Two years ago, I have a series known as The Impressions of Autumn.
I don’t think I have showcased all the photos.
The picture was taken in in the hills of South Korea during Autumn.
We walked for a couple of hours to reach the temple.
The red tree in the foreground stands out in contrast to the temple in the background.
These colors give us the real feel of Autumn..
This week’s DP photo challenge is Curve.
Those who have been following me know that I am a fan of bridges; I like them as they connect one place to another, overcoming obstacles like river, sea, rivers, gorges etc.
They improve connectivity which we all need.
In the early part of my career, I have been designing and project engineering some bridges which still stand today, after 40 years of their design and over three decades of their construction.
In early part of the human history, we have discovered that if we arrange the masonry or stones in the shape of arches, the resulting structure will be put into compression for which stones have a lot of compressive strength.
The stone or masonry of course will need to be cemented together so that there will be a smooth flow of compression in the arches. Human beings have been very clever in erecting curved spans over torrential waters etc..
Many of the bridges were built on this principle and quite a lot of them have lasted for hundreds of years.
Here I will first showcase some of the arch bridges built in the West, the first two examples were taken in Spain, namely, Seville and also Toledo.
The fourth one was taken in Central Park, NYC.
This is followed by a three span masonry bridge in the West Lake China, creating an attractive reflection in the West Lake waters.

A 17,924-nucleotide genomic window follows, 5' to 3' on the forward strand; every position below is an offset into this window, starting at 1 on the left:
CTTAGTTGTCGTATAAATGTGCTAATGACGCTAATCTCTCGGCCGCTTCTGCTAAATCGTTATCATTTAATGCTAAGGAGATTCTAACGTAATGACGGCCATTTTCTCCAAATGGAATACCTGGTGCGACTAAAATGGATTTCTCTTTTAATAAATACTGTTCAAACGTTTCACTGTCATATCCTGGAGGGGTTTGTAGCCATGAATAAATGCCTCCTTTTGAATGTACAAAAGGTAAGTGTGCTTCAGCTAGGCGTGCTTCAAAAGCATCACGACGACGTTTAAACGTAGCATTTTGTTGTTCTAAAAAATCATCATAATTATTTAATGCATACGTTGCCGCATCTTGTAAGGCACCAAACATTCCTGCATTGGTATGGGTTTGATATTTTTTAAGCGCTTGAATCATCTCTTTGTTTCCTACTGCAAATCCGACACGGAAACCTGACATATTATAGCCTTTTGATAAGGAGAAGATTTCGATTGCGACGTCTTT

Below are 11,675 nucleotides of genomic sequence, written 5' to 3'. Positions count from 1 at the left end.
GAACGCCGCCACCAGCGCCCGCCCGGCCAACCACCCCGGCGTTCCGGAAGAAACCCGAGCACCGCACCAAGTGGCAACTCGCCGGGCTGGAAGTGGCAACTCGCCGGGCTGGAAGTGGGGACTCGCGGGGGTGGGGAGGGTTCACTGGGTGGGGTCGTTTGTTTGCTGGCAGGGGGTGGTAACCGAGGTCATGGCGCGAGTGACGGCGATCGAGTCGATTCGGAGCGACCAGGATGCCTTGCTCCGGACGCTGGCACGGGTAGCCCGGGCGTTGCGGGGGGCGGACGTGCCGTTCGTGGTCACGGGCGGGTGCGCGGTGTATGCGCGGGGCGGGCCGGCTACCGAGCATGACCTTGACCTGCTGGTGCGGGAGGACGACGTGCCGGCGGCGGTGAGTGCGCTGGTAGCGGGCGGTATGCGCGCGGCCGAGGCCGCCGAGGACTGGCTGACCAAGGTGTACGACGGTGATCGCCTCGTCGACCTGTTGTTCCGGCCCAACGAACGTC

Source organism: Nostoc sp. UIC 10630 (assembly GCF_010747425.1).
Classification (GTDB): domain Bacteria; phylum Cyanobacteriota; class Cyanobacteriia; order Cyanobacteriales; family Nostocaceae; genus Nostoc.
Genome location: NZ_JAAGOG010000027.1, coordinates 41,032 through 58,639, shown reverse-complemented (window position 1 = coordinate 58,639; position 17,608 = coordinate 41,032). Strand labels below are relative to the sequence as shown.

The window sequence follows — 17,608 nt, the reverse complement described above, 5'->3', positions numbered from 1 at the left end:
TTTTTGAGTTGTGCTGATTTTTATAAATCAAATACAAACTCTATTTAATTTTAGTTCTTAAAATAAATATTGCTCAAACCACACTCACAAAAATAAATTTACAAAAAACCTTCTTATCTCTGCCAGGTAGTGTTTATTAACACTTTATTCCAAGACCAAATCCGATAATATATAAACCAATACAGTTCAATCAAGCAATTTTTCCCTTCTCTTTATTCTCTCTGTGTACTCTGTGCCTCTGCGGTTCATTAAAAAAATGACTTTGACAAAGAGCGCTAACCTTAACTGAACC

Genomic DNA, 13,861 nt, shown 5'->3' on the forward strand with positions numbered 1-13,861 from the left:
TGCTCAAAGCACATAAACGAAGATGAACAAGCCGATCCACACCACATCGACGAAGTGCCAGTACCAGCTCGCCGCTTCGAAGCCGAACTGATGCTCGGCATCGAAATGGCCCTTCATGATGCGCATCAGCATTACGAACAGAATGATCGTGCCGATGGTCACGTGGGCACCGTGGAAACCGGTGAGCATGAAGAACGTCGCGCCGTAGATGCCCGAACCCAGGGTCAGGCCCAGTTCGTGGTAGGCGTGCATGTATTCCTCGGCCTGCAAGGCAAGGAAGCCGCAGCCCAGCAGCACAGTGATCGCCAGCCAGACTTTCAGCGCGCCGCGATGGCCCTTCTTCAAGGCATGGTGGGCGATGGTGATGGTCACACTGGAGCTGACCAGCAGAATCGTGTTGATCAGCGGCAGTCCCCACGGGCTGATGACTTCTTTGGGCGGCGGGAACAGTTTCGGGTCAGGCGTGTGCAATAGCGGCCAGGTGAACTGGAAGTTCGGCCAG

I could go on and on, citing more examples – if I can get hold of my old pictures.
For the time being, please enjoy 🙂
This week’s photo challenge is Circle.
The first two photos were taken in FengHuang city ( or the Phoenix City ) of China.This bridge has three circular openings. The second picture shows a single opening in more detail.
It is a graceful looking arch bridge, again with three spans.
When viewed with the reflection, complete circles are formed.
Here is a photo with two axes of Symmetry.
The picture is symmetrical about the water line which divides the reflection from the features on land.
The other axis of symmetry is in the middle span of the triple arch bridge.
The bridge is aesthetically pleasing !
At this time of the year, there was basically an absence of bright colors, the bright colors on this tree gave a strong contrast to the otherwise dull background . . . . . . . . . . . . .
West Lake is a famous fresh water lake located in the historic and scenic area of Hangzhou, the capital of Zhejiang province in eastern China. Described by Marco Polo as “the finest and most beautiful city in the world, we were keen to witness the picturesque lake within this finest city. The lake is divided by the causeways of Baidi in the north and Sudi in the west. By the side of the lake, there are numerous temples, pagodas, classical pavilions, landscaped gardens and within the lakes are artificial islands.
With arched bridges stretching over the water, West Lake is the heart of leisure in Hangzhou. On this rainy day, we strolled over the famous arch bridge which crosses the lake and started walking all four sides of the idyllic lake.
Entering into an ancient building, we found it a joy to view through the screen windows of the building. Not only the sight through the window was interesting, we noted the screen itself including the wooden frame around it were artistically carved.
HangZhou, where West Lake is situated, has been among the most important sources
of inspiration for Chinese garden designers, as evidenced by the impact it had on various Chinese classical gardens. We walked past the circular entrance which is so typical of entrances to Chinese gardens.
On our previous trips, we have not covered the less famous western edge of the lake which is known as Yangdi. Our walk on the western edge brought us to unknown beauty such as the stone arch bridge below.
This is the first time we have walked all four sides of the lake, however, we know that this will not be our last trip to West lake and HangZhou. In our mind, we know we will be coming back in another season, another time . . . . . . . . .
PS For related post “Watching Kois in West Lake (Xihu) Hanzhou, China”, please see https://retireediary.wordpress.com/2012/09/12/watching-kois-in-west-lake-xihu-hangzhou-china/